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Huw Edwards leads tributes as political reporting legend dies aged 79

Tributes have been paid following the death of a leading Welsh political journalist whose career in newspapers stretched across more than four decades.

Clive Betts, who has died aged 79, worked for the Western Mail and South Wales Echo and served as the Mail’s Welsh assembly editor at the time it was first set up in 1999.

He later covered the fledgling institution – now called the Senedd – in a freelance capacity after leaving the Mail in 2002 following a string of cutbacks.

His death, on Sunday, January, was announced on social media by his son Aled, who Tweeted a photograph of him working at the Western Mail in 1987 ‘doing the job he loved’.

Clive Betts pictured at work at the Western Mail in 1987.

Tributes to Clive were led by BBC newsreader and Wales journalistic legend Huw Edwards who described him as ‘one of the greats.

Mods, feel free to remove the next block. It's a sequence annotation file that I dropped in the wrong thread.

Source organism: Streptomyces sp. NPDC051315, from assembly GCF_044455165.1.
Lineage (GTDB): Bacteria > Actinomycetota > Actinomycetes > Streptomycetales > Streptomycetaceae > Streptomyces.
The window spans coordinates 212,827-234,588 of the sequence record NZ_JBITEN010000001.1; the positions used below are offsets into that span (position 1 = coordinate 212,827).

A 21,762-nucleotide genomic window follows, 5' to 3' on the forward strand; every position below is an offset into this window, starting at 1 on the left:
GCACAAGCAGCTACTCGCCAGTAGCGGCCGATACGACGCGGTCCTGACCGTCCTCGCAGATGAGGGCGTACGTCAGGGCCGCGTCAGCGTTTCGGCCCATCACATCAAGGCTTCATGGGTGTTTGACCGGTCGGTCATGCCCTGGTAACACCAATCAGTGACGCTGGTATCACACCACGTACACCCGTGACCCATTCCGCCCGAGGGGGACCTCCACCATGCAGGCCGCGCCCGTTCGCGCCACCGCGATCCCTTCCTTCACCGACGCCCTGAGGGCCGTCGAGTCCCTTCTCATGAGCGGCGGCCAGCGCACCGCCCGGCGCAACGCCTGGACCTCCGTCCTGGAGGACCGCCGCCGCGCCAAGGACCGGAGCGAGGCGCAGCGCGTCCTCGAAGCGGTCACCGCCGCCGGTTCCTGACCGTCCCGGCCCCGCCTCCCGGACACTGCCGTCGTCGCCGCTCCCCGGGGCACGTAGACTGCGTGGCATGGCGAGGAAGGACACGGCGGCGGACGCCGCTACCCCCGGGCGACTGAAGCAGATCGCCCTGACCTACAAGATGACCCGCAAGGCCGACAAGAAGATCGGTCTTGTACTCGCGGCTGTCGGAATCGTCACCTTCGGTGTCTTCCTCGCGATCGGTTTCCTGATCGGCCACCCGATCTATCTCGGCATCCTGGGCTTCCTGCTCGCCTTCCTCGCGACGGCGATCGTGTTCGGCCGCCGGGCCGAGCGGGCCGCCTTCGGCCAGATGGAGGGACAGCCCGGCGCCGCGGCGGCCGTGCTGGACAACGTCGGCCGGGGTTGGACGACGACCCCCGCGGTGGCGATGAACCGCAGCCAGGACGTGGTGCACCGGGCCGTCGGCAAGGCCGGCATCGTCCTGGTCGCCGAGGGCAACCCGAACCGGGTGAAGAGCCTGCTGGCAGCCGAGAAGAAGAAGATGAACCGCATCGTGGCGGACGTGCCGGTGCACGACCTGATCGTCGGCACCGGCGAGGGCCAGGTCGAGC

Former Welsh First Minister Carwyn Jones said: “Deeply sorry to hear of the passing of Clive.  He was one of the first journalists I got to know as a young politician.”

Caerphilly Labour MP Wayne David said he “always respected his commitment to, and love of, journalism in Wales”.

And former Tory Welsh secretary Sir Robert Buckland tweeted that they met regularly in the 1990s and said he was a “journalist of the highest order”.

The Mail’s Martin Shipton said Clive was ‘highly respected for his political coverage over many years and straddled the pre- and post-devolution eras”.

In an obituary published on Wednesday, he recounted how Clive had been offered another job in Tunbridge Wells before a last-minute offer from the Echo led to him joining the Cardiff-based title in 1963.

He joined sister title the Mail later in the decade and became its long-serving Welsh Affairs correspondent, charting the ups and downs of the devolution debate through the 70s, 80s and 90s.

After freelancing at the Asssembly for around 10 years, Clive eventually gave up working around 10 years ago after suffering a stroke.